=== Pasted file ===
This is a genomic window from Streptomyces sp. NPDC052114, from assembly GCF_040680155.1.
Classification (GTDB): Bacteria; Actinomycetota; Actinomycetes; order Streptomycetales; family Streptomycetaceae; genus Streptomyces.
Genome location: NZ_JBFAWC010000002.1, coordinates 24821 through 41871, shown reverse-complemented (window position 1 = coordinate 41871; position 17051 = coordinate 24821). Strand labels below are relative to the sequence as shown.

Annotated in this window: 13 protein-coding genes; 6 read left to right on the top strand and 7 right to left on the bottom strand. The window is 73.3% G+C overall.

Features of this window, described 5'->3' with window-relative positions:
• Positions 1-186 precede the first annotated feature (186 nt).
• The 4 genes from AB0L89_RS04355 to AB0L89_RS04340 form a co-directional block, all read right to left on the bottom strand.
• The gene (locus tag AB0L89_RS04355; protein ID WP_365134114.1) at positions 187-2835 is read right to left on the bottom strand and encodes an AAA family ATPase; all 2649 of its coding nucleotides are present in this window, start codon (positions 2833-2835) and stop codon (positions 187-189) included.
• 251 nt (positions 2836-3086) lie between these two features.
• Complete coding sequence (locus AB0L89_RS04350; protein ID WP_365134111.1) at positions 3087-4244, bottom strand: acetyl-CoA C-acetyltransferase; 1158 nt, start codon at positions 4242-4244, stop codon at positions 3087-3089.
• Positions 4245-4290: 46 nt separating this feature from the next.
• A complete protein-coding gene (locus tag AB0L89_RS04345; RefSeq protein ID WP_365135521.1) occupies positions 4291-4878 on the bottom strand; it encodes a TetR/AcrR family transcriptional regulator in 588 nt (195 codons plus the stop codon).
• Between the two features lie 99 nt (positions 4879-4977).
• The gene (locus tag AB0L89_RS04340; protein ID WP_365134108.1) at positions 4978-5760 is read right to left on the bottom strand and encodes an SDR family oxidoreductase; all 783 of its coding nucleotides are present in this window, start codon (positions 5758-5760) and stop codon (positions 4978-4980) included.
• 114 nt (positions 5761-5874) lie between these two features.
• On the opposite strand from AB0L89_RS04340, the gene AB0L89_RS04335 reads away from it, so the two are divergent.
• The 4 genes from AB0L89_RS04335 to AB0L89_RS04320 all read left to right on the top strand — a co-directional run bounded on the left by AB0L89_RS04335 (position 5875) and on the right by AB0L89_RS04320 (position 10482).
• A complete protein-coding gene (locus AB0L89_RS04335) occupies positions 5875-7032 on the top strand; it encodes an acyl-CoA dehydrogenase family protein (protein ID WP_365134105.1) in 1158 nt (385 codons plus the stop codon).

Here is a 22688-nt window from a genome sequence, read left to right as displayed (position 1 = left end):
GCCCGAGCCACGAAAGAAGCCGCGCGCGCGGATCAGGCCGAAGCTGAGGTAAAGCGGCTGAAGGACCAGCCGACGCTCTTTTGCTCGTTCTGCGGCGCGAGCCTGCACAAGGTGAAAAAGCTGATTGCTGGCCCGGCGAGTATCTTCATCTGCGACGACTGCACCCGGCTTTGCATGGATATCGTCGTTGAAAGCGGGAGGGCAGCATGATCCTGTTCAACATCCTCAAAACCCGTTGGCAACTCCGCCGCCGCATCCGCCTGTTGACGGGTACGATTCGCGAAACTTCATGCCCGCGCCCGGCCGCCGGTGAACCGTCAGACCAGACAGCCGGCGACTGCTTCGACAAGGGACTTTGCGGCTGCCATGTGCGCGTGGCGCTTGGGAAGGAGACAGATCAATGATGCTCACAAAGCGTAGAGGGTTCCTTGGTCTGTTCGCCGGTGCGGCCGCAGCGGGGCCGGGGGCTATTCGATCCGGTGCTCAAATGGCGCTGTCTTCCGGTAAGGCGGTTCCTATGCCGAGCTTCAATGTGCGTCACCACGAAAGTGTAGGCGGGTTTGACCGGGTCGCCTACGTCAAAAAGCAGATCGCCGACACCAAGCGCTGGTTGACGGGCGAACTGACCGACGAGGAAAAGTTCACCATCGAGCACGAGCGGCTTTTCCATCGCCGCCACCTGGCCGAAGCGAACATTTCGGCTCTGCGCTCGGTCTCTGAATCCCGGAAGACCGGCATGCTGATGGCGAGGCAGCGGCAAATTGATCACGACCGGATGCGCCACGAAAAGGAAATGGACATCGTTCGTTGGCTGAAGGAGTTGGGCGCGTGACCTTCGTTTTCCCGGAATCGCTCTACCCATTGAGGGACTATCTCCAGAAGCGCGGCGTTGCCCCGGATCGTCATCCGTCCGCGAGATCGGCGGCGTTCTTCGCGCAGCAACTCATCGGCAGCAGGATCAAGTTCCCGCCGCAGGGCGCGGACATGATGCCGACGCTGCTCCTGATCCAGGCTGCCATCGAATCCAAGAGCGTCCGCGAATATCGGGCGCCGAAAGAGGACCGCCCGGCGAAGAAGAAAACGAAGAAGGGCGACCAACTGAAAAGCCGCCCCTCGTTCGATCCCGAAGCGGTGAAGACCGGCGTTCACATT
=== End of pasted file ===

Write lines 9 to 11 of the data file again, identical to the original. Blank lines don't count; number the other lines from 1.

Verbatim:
• 251 nt (positions 2836-3086) lie between these two features.
• Complete coding sequence (locus AB0L89_RS04350; protein ID WP_365134111.1) at positions 3087-4244, bottom strand: acetyl-CoA C-acetyltransferase; 1158 nt, start codon at positions 4242-4244, stop codon at positions 3087-3089.
• Positions 4245-4290: 46 nt separating this feature from the next.